If you liked this post, I’d be appreciative if you’d share! Thanks!

Facebook: Are you throwing a holiday shindig? Need help with quick and easy foods to serve? Try these ideas for a simple affair.

Twitter: Throwing a #holiday party is easy with these #recipes from @Good2Tweat

Monday, December 4, 2017

The After

As I worked on Tequila Mockingbird, book five in my current culinary mystery series, for National Novel Writing Month, I knew the series was nearing an end. Book six, Cooks in the Can, will conclude the adventures of personal chefs Alli and Gina in Glendale, Arizona.

So what’s in The After?

I still want to write culinary mysteries, but I am switching it up by moving Alli and Evan to Alaska and having Alli work for a couple of small businesses there. A common joke in Alaska is that Alaska is home to both the wanted and the unwanted. Perfect spot for the cop Evan, right?

Their small Alaska town will be populated with a variety of quirky folk, some of whom run small businesses in the town. In this series, the first book will feature Alli, but other books will have her as a supporting character with other small business owners being the focus. I’m not sure how to avoid the Cabot Cove Syndrome yet, but I’ll figure it out.

I already have some titles for these “murders with taste”, but for me, that’s no big deal. Punny titles pop into my head all the time. What do you think about these to pick from: Baked Alaska, Go with the Floe, Chocolate Moose, Dead and Breakfast, Mint to Be, Arsenic and Old Mace, Thyme to Die, Duds and Suds, and Iced? More are occurring to me all the time, so who knows which ones will be in this series.

My plan, at this point, is to create a small town in Alaska with a variety of quirky characters, each of whom runs a small business in town. Each book in the series will have Alli helping to solve the mystery created around the small business and its owner.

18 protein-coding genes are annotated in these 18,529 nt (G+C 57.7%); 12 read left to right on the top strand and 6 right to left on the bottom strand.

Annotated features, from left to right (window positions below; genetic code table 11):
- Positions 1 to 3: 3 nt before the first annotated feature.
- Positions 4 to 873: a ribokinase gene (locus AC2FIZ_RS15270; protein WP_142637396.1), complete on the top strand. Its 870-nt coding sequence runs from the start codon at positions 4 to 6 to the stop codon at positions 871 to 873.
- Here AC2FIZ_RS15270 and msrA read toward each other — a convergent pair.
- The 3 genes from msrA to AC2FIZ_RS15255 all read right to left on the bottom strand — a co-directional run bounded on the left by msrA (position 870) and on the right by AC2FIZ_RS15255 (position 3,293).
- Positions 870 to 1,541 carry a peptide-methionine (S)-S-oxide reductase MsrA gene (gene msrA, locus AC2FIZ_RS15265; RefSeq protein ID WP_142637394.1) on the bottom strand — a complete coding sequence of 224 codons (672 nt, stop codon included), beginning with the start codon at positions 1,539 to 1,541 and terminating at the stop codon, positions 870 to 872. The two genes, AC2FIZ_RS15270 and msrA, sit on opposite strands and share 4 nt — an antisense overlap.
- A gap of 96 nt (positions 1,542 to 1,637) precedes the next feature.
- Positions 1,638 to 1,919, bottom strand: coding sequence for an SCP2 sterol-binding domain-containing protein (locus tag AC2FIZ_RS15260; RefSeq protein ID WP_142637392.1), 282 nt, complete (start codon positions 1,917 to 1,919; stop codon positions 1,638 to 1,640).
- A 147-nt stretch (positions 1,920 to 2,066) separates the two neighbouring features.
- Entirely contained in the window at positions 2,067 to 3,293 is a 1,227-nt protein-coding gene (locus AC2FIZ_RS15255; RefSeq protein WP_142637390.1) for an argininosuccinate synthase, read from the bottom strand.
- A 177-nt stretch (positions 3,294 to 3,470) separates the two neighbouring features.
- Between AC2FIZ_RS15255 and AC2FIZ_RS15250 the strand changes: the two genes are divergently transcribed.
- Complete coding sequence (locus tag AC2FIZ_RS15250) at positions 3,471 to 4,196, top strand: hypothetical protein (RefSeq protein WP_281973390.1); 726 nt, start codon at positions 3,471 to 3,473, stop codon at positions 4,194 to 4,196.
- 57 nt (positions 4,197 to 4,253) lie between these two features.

The titles above may have tipped you that one small business owner, Maeve, runs an herb shop. She supplies residents and area restaurants with spices and herbs, but a more lucrative component is her salves and infusions made with marijuana. That keeps her bottom line healthy.

Riley is the owner of the local bed and breakfast, Riley’s Roost—Where you rise and shine! She’s the self-appointed mayor and knows everything about everybody in the town. But she’s a busybody with a heart.

Another resident is Bud, the owner of Bud’s Duds ‘n’ Suds, the local bar that has the only laundromat for 50 miles. He sees the good, the bad, and the ugly in the town, and is privy to secrets told by inebriated customers.

I need a bakery, a diner, and a local newspaper still. And, of course, there is the realtor who gets into lots of spaces. Populating a town is a challenge and great fun!

As to recipes—this is a culinary mystery series, of course—rhubarb is very big in Alaska, so there will be several recipes using the ubiquitous plant, like this recipe from the University of Alaska:

Easy Rhubarb Jam    Yields 2 pints
5 cups rhubarb
3 cups sugar
3 ounce package strawberry-flavored gelatin

Combine rhubarb and sugar and let stand one hour.

Boil until tender, 3 to 5 minutes. Add the strawberry flavored gelatin and stir until dissolved.

Let cool. Pour into freezer containers for storing in freezer or jars
for storing in refrigerator.

Jam should not be stored in the refrigerator for more than 2 weeks. Leave ½ inch

Also, salmon is the lifeblood of Alaska, so several salmon recipes will be featured, including this salmon caviar one from an Alaskan friend of mine, Sandy Peacock that she received from her Alaskan friend, Chi Dragich. Thanks to them for sharing this absolutely delicious recipe. I ate it like a grizzly bear!

Salmon Caviar     Yields 2 quarts
2 tablespoons soy sauce
1 tablespoon sugar
1 tablespoon saki
1-3 teaspoons salt
1 tablespoon Dashi seasoning
Salmon roe from one salmon

Open the skein, flatten on wire rack, rubbing back and forth to separate eggs.

Flush with cold water, in rectangular plastic tubs, multiple times until water is clear.

Pick out bits of egg, veins, etc. Set in strainer to dry. Color of eggs will return and appear uniform.

In large bowl, mix well all ingredients except salmon roe.

Fold in eggs to seasoning mixture.

Place in sterile jars and refrigerate for up to 3-4 weeks.

Serve on crackers with cream cheese.

What do you think? Would you pick up a culinary mystery series set in The Last Frontier? Please share this post. Thanks!